“I contract through a brewery in Kiln, Mississippi, called Lazy Magnolia,” Noble says of the corporation’s engine room, located not far from New Orleans near the Louisiana state line. “A friend of mine named Rick DiMarco, who’s a veterinarian in Juno Beach, came up with the recipe. Then it took me about two years to get all the paperwork together, but now I’m in more than 50 area venues, as far north as Angelo’s Too Pizza in Hobe Sound and as far south as Boston’s on the Beach in Delray Beach. I order either cases or kegs from Mississippi; they go to my warehouse in Lake Park, and I spend most days doing paperwork and selling or delivering beer.”
Noble’s memories of the windowless, black box theater-style Orange Door mainly center on those “3 Guitar” shows, his own South Florida version of metallic fusion guitarist Joe Satriani’s ongoing international “G3 Tour.” Usually with the house rhythm section of bassist Rick Rossano and drummer Keith Cronin, featured sets included blues, rock, jazz, pop and fusion by guitarists like Mario LaCasse, JP Soars, John Smotherman, Frank Axtell, Danny Morris, Pete Weintraub, Albert Castiglia, Andy Stein, the since-deceased David Shelly, and Rossano, as gifted a guitarist as he is a bassist.
“I think I first met James at the Orange Door,” says Boynton Beach-based blues vocalist, bassist, guitarist and international touring artist Mark Telesca. “Although I think I remember him being around the scene before that, perhaps at Ray’s Downtown Blues when it was open in West Palm Beach. He’s always been a great guy; very accessible, and I really do like his beer. I’m so glad he’s succeeding with it.”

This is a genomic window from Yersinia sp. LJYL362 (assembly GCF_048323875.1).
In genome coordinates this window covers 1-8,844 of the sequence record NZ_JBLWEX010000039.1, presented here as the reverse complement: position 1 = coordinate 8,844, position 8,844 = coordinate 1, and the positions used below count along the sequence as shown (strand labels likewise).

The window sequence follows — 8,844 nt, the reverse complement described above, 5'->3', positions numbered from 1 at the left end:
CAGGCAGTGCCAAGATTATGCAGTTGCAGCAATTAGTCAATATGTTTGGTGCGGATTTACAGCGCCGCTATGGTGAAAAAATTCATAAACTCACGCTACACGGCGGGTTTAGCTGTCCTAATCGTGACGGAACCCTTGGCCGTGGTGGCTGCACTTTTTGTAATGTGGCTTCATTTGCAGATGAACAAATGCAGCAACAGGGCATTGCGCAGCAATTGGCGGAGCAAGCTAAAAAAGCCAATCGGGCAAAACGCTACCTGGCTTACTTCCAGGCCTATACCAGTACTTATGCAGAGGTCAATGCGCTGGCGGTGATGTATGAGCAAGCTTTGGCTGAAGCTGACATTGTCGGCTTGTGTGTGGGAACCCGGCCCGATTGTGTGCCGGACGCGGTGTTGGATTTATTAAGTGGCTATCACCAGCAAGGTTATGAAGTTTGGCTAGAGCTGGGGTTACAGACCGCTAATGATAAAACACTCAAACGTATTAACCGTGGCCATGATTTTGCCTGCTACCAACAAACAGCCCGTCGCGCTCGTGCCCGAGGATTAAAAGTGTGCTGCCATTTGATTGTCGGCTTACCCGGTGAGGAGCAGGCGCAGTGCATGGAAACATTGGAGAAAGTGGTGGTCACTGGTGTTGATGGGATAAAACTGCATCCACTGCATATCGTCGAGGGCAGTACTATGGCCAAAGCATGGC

“I first tried a Noble Blue Ale at Boston’s on the Beach,” says Soars, the Boca Raton-based blues guitarist/vocalist who tours internationally with both his band the Red Hots and the regional all-star act Southern Hospitality. “The first thing I noticed was the kind of blueberry aftertaste that leaves me wanting to take another sip. It’s smooth and tastes great. If I’m going to drink beer, I’m going to order a Noble Blue Ale because it’s simply my favorite-tasting beer.”
Literally and figuratively, the Noble Brewing Company is branching out, right down to its palm tree logo with musical notes making up its trunk. The owner’s planned expansion includes going into grocery, liquor and convenience stores beyond Palm Beach County, and he’s already donated to several area food and toy drives, plus cancer and veteran-related charities. Some new flavors are also on the horizon following his successful ale mission statement.
“I have a lager and a wheat beer that I’ll introduce eventually,” Noble says. “The ale was a purposeful middle-of-the-road beer; an alternative to all the alternative IPAs and other craft beers flooding the market. The volume for my second quarter more than doubled that of my first quarter, and I’ve recently been told that Noble Blue Ale will be carried at Michael Jordan’s restaurant, 1000 North in Jupiter, where it’ll be referred to as ‘N.B.A.’
‘So far, I’m only selling cases or kegs, but the game plan is to eventually order six-pack holders and appear in stores not only in South Florida, but throughout the state, into Louisiana, Mississippi and the rest of the Southeast, and hopefully even beyond,” Noble said.